The last meal I made from Martha Stewart Everyday Food was just ok, so I was a little apprehensive about this one. It sounded like it had to be delicious, though. Zucchini and fresh corn tossed with ricotta cheese, pasta and fresh basil. It was a nice, light dinner served warm, but an even tastier lunch the following day right from the fridge. This is a good summer pasta.
I changed some of the cooking methods. The recipe calls for grilled zucchini left over from another meal, which is a great way to use leftovers, so use extra veggies if you have them on hand. It also says to boil the corn with the pasta. I just chopped the zucchini and sauteed it with the corn. Basil and dill are the herbs in the recipe, but I just used basil. I meant to add some fresh parsley, but forgot about it until my plate was almost clean. I added some chopped grilled chicken Ben had made the night before. I might serve this along side grilled chicken next time instead of mixing it in, at least the first night we eat it. I think they would look good next to each other. And then the chicken would have pretty grill marks and not look as pale and sad as it does in this picture.
The corn is wonderfully sweet and crunchy. The basil is spicy and one of my personal favorite herbs for summertime. The ricotta is not heavy or overwhelming, it just adds a light creamy coating to everything. The only thing I found to be missing was salt. I salted the pasta, salted the veggies and salted the sauce, but still I wanted more. Now that I think about it, a nice squeeze of lemon juice might have done the trick. Acid is important…at least that’s what they say on Top Chef. So taste as you go along and definitely taste after mixing everything up to adjust as you see fit and let me know if you try lemon juice.
Here are some other changes. I used bowtie pasta (and a little penne to make 3/4 pound) but I think you could easily get by with 1/2 pound of pasta. Just throw in another zucchini or two and another ear of corn. You can use fat free ricotta, but low fat might give you more of a creamy and substantial feel. Grill the zucchini and the corn if you can. While I loved the way the corn tasted I couldn’t stop thinking about how much better it would be with slightly charred smoky corn. Grill it on the cob, then cut it off. If you grill the zucchini, use a grill basket or cut the zucchini into long thick strips to grill it, then cut it into proper sized pieces after it cools a bit.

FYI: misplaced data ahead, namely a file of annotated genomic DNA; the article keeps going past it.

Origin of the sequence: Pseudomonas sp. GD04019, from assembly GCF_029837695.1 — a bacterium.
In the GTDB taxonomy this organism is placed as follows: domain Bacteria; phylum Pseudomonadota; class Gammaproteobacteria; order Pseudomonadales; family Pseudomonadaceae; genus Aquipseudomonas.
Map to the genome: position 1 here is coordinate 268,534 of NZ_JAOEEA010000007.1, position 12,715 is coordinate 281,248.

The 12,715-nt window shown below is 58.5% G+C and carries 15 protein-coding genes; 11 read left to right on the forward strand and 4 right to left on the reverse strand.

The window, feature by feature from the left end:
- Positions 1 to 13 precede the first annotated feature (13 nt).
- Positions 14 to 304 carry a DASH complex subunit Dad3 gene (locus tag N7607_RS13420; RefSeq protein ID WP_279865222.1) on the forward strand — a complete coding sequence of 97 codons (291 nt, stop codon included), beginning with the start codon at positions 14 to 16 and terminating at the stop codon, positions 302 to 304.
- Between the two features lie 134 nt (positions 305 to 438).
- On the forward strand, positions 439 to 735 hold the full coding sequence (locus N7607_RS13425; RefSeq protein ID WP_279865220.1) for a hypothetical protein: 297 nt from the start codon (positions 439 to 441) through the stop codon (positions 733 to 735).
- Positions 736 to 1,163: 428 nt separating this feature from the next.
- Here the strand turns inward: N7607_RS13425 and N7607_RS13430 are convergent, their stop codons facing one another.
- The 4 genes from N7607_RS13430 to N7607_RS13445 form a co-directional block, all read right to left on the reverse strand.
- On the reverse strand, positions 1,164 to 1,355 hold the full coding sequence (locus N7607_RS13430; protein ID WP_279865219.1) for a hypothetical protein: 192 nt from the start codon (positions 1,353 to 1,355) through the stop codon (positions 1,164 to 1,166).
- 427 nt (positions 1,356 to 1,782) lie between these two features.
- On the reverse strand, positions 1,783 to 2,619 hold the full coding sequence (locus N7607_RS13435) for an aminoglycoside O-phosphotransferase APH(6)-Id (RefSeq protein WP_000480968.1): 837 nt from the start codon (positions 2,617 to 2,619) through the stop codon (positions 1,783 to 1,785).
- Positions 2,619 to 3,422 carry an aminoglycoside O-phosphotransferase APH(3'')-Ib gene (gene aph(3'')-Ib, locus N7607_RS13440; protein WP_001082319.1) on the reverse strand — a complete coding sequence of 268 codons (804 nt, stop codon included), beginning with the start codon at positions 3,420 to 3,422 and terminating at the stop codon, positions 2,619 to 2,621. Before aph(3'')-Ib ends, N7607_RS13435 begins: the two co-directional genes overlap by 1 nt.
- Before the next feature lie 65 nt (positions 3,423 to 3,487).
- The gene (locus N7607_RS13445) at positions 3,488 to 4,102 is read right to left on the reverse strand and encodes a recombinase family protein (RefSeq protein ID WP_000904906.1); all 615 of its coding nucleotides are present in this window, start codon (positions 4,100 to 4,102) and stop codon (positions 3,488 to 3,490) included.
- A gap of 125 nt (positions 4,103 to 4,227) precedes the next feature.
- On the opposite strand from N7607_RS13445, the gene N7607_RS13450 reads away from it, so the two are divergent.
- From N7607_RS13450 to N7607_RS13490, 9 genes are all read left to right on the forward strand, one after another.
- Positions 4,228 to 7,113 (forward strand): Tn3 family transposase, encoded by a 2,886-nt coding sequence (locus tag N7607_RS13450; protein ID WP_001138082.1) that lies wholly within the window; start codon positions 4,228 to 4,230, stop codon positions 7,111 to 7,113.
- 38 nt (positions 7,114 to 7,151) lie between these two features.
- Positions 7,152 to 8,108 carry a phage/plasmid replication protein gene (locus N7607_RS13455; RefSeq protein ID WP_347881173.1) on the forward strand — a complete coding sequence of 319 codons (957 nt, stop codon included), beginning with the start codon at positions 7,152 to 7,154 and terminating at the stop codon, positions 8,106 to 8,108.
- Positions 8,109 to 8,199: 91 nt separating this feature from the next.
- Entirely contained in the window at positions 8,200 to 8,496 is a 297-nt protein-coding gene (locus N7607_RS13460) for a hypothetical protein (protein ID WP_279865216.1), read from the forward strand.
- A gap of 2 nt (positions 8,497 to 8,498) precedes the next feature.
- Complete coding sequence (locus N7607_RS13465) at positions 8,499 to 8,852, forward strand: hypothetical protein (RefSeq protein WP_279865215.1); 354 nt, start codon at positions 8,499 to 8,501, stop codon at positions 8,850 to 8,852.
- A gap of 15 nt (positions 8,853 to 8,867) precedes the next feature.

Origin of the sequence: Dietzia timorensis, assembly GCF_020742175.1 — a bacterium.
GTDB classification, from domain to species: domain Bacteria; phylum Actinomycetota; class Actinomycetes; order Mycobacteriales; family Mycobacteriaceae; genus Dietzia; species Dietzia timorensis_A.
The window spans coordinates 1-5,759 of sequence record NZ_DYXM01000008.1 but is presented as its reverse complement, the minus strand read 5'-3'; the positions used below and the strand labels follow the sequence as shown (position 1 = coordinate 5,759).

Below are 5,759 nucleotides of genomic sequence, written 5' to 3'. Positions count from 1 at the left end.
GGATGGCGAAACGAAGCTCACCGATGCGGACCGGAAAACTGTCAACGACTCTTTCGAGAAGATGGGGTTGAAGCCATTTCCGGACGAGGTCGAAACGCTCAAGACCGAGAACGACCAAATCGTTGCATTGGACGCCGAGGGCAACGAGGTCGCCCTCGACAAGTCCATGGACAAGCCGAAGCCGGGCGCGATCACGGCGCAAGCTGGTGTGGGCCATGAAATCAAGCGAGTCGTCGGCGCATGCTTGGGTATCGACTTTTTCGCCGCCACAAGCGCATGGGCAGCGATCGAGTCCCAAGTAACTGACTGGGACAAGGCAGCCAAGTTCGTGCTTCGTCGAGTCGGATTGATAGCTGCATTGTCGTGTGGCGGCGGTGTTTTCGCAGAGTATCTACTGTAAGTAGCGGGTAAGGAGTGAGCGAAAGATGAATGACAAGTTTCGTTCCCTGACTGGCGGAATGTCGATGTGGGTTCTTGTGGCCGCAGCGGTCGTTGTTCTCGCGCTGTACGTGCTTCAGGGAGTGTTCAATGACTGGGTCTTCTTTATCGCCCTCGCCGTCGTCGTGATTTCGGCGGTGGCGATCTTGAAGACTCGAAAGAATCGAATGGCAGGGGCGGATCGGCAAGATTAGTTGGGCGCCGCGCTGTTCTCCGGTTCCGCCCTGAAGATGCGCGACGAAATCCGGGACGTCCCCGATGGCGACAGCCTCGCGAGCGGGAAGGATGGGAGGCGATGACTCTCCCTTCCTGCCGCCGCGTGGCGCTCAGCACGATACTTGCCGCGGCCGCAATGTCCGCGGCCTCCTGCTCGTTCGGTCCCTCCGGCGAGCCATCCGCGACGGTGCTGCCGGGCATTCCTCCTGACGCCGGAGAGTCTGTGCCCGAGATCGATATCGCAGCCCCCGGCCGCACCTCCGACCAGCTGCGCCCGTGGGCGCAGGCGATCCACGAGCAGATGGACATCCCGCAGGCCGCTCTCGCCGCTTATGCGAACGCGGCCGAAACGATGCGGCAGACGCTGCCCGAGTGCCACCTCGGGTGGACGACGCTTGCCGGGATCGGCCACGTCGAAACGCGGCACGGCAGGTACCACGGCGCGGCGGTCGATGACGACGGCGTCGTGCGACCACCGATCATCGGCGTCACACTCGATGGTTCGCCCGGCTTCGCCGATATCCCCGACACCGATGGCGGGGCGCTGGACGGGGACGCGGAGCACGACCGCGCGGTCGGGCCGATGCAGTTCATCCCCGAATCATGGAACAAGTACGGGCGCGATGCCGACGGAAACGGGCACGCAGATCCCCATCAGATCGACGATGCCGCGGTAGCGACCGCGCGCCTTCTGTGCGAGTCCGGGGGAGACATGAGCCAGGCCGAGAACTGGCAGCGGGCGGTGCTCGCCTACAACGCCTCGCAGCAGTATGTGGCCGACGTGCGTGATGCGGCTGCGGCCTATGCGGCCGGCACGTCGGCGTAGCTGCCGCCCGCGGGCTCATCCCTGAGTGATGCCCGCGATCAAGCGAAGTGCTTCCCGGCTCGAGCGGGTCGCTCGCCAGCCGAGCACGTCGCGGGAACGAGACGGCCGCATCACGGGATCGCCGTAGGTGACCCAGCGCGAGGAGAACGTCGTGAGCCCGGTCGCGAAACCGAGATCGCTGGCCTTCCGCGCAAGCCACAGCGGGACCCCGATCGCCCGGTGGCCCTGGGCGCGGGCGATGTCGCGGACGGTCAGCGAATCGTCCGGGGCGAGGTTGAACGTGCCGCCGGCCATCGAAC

Does anyone have any great tricks for cutting corn from the cob? I always make a ridiculous mess and throw bits of corn all over my kitchen. Please advise.
Basil Ricotta Pasta with Corn and Zucchini
From Everyday Food
1/2-3/4 pound short pasta, such as campanelle
1 cup reserved pasta water
salt and pepper
1 cup ricotta
1/4 cup grated Parmesan, plus more for serving
4-5 small zucchini, sliced and then quartered
1 3/4 cups corn kernels (from 2-3 ears)
1/2 cup fresh basil leaves, torn, plus more for serving
2 cups chopped, cooked chicken (optional)
In a large skillet heat a drizzle of olive oil over medium heat. Add zucchini and corn and cook, stirring occasionally, for 5-7 minutes or until zucchini is slightly softened but not squishy. Season with salt and pepper.
Meanwhile, in a large pot of boiling salted water, cook pasta according to package instructions. Reserve 1 cup pasta water, then drain.
In a large bowl, whisk together 1/2 cup pasta water, ricotta, and Parmesan. Add pasta mixture, zucchini, and basil, and toss to combine. Add more pasta water if necessary to create a light sauce that coats pasta. Season with salt and pepper and top with more basil and Parmesan.